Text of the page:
Silicate-Stabilized Sands

by G. Wayne Clough, (M.ASCE), Prof.; Civ. Engrg. Dept., Stanford Univ., Stanford, Calif.,
Gyimah Kasali, Research Asst.; Civ. Engrg. Dept., Stanford Univ., Stanford, Calif.,
William M. Kuck, (A.M.ASCE), Soils Engr.; Geotechnical Engrg. Co., Raleigh, N.C.,


Serial Information: Journal of the Geotechnical Engineering Division, 1979, Vol. 105, Issue 1, Pg. 65-82


Document Type: Journal Paper

Discussion: Warner James (See full record)
Closure: (See full record)

Abstract: Strengthening and stiffening of a chohesionless, sandy soil in-situ by means of injection of a silicate solution that gels with time, is a technique that is finding growing applicability to geotechnical problems. This paper presents the results of a comprehensive series of tests designed to provide an engineering data base to describe the behavior of silicate-stabilized sands. Basically, it is found that the injection of the grout solution into the sand adds a cohesion component to its strength without significantly altering its frictional component of strength. Key variables that influence the behavior of the silicate are the grout mix components, confining pressure, loading rate, curing environment, curing time, and grain size of the soil. Loading rate is important because the grouted soil tends to creep with time and can fail in creep rupture. Only 50% of the strength defined in a rapid load test can be relied upon for long-term load conditions.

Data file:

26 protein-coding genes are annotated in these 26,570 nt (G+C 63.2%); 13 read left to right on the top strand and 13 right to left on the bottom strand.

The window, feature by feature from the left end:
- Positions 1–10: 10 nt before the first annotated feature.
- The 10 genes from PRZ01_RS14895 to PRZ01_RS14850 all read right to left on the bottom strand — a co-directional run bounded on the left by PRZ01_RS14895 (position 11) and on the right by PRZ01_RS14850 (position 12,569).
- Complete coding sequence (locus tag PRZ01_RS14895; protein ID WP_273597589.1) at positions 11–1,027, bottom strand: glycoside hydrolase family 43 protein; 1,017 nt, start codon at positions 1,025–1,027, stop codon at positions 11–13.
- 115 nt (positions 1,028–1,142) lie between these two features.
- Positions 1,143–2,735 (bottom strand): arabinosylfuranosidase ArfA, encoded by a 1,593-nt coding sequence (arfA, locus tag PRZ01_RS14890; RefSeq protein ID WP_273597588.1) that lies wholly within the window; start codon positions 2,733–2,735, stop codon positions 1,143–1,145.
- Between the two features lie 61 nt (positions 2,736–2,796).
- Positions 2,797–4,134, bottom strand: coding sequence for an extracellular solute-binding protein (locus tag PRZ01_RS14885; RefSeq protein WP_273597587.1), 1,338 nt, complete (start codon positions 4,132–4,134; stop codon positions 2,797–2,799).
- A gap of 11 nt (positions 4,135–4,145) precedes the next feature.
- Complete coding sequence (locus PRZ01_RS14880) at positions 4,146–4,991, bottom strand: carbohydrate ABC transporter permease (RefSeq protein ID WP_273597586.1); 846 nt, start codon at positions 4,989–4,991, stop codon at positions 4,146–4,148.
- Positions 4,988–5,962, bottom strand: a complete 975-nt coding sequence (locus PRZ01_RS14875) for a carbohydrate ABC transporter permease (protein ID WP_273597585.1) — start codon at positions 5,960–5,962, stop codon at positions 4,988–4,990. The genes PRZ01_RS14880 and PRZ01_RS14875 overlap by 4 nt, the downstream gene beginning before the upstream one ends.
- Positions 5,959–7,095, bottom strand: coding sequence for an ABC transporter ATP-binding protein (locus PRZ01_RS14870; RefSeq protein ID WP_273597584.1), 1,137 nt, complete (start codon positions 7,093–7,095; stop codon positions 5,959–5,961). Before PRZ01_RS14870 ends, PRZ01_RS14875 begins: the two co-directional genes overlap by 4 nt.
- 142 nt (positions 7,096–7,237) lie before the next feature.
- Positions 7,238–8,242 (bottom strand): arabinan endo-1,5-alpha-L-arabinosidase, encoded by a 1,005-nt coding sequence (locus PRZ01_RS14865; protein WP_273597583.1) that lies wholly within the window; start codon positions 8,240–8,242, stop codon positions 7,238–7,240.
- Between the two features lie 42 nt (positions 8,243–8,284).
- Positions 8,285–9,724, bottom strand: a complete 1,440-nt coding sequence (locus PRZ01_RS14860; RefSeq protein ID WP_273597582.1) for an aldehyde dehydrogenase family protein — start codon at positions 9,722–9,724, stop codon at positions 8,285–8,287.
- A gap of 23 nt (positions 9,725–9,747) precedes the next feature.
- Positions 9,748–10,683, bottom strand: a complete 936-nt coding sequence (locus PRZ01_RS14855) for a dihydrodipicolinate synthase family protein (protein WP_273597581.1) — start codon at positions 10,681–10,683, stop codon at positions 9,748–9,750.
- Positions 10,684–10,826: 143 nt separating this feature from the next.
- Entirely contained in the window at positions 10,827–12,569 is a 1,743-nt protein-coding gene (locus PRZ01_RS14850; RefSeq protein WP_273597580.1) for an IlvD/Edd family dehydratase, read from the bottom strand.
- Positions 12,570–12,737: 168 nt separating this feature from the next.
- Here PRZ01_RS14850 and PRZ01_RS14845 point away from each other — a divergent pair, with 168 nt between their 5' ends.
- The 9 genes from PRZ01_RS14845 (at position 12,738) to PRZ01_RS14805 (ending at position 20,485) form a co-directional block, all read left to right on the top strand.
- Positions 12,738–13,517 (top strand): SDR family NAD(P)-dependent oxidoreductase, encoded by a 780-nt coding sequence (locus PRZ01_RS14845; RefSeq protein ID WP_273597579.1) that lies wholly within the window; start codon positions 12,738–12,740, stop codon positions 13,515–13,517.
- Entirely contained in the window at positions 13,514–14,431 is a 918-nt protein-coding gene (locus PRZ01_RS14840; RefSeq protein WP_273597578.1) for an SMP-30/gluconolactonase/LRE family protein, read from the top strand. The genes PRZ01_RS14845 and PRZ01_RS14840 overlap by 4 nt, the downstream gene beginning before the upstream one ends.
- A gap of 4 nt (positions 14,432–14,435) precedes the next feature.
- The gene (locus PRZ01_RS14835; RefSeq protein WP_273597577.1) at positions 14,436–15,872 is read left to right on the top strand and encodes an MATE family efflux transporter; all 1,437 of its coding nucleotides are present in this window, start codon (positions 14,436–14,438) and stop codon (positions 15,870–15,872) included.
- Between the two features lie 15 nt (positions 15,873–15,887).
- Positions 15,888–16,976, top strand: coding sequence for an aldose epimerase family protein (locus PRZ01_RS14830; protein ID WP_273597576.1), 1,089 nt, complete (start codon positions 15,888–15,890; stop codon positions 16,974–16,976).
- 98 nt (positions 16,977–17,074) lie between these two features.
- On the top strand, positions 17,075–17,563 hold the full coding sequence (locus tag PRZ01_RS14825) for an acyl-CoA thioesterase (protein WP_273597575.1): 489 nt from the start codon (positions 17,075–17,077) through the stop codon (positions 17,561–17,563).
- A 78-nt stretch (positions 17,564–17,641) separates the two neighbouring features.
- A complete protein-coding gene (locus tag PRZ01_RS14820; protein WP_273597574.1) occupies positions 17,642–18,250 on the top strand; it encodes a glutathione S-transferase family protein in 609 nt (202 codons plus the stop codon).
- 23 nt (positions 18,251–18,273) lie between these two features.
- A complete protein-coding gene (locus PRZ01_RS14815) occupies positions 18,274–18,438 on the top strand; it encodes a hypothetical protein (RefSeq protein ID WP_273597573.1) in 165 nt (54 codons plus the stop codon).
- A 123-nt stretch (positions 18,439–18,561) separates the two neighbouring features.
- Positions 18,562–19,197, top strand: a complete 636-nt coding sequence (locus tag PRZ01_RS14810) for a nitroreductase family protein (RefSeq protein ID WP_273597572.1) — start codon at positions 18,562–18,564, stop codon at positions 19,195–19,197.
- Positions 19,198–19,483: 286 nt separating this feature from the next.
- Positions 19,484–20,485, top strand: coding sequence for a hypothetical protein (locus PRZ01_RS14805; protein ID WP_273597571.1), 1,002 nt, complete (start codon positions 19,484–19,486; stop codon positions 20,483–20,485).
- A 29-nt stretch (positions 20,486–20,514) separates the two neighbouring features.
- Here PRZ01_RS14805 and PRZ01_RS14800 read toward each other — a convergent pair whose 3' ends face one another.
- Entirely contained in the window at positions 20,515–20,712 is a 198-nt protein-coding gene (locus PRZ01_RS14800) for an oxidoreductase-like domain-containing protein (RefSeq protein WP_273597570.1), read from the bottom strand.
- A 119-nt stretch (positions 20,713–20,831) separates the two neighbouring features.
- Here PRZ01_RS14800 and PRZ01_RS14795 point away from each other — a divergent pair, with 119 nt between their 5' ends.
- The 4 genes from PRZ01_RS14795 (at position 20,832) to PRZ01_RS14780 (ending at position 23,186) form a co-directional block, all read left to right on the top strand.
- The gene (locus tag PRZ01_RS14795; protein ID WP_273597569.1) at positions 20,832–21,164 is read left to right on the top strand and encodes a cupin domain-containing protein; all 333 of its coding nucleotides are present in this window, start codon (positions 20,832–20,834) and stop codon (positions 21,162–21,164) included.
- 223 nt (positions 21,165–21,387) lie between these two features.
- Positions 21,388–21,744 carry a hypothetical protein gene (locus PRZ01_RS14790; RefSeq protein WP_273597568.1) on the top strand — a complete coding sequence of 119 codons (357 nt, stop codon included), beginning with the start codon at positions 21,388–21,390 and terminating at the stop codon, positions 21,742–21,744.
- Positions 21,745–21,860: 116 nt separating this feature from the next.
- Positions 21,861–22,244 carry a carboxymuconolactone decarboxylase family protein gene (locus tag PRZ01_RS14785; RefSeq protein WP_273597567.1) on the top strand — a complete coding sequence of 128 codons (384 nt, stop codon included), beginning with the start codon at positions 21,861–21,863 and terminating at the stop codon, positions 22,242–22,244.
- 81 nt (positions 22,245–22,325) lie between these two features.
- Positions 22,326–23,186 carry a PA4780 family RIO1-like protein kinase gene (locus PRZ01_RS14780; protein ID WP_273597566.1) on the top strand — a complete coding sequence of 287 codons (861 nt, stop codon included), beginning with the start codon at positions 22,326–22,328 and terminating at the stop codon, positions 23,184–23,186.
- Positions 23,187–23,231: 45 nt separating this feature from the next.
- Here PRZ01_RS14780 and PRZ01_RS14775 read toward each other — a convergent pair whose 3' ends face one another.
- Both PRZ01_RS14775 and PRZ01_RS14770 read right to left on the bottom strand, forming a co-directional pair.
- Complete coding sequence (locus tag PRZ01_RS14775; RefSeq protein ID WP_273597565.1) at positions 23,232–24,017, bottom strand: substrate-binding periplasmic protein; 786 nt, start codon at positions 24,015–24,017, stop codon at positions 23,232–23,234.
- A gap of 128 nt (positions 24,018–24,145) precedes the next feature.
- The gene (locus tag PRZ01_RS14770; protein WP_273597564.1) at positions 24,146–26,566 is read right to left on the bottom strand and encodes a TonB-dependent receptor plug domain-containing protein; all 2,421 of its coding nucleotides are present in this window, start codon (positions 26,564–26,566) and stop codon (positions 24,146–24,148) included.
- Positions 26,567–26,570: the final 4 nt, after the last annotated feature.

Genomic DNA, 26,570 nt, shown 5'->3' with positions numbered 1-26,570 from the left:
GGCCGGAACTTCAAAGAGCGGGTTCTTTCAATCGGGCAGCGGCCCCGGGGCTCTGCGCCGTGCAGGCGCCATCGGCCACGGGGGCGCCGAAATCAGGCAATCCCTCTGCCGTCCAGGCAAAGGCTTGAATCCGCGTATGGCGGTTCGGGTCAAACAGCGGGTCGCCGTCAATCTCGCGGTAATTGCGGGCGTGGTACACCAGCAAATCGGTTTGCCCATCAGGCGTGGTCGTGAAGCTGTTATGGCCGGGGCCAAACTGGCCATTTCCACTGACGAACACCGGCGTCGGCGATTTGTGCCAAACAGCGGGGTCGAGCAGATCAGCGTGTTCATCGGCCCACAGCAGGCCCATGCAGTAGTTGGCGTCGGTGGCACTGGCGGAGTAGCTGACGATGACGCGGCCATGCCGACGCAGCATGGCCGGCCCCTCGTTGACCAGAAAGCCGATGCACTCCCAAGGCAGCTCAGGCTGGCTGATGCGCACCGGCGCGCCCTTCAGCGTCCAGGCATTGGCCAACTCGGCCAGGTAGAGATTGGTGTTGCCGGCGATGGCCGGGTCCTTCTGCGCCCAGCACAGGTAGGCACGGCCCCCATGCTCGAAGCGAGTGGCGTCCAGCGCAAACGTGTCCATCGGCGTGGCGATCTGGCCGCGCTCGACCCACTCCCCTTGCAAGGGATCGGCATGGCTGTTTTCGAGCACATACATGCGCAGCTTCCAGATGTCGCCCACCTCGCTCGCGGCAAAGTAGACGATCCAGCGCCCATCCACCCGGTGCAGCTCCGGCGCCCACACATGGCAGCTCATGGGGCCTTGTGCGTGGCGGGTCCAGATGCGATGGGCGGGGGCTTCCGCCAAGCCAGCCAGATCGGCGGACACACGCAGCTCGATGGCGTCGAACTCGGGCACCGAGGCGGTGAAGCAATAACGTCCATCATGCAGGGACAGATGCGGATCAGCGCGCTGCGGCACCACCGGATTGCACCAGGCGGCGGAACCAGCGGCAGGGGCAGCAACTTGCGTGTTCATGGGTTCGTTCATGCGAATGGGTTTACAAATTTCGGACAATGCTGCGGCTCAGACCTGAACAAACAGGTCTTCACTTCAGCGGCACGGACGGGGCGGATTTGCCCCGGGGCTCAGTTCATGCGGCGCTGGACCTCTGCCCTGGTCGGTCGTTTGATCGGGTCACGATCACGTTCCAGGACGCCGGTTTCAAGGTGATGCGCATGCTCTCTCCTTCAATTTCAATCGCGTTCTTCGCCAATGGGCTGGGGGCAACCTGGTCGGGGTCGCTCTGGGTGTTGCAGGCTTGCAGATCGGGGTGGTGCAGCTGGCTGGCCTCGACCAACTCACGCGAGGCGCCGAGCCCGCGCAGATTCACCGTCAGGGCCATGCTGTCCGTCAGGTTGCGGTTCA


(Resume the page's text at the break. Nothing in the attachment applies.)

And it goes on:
Subject Headings: Soil strength | Load tests | Silica | Soil grouting | Loading rates | Sand (material)

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